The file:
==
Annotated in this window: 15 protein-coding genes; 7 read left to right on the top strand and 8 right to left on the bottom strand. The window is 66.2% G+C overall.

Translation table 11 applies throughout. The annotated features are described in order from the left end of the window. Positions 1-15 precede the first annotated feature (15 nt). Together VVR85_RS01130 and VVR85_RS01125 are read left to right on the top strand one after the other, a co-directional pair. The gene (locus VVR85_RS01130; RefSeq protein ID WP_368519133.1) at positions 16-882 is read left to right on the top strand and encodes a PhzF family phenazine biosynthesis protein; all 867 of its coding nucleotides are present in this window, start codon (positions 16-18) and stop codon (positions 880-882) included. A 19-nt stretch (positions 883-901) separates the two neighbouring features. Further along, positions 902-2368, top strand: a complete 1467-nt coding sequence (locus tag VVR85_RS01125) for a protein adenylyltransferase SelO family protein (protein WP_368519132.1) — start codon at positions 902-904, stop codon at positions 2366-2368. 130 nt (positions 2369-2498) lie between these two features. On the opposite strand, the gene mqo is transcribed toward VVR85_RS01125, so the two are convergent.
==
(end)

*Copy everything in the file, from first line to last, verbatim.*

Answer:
Annotated in this window: 15 protein-coding genes; 7 read left to right on the top strand and 8 right to left on the bottom strand. The window is 66.2% G+C overall.

Translation table 11 applies throughout. The annotated features are described in order from the left end of the window. Positions 1-15 precede the first annotated feature (15 nt). Together VVR85_RS01130 and VVR85_RS01125 are read left to right on the top strand one after the other, a co-directional pair. The gene (locus VVR85_RS01130; RefSeq protein ID WP_368519133.1) at positions 16-882 is read left to right on the top strand and encodes a PhzF family phenazine biosynthesis protein; all 867 of its coding nucleotides are present in this window, start codon (positions 16-18) and stop codon (positions 880-882) included. A 19-nt stretch (positions 883-901) separates the two neighbouring features. Further along, positions 902-2368, top strand: a complete 1467-nt coding sequence (locus tag VVR85_RS01125) for a protein adenylyltransferase SelO family protein (protein WP_368519132.1) — start codon at positions 902-904, stop codon at positions 2366-2368. 130 nt (positions 2369-2498) lie between these two features. On the opposite strand, the gene mqo is transcribed toward VVR85_RS01125, so the two are convergent.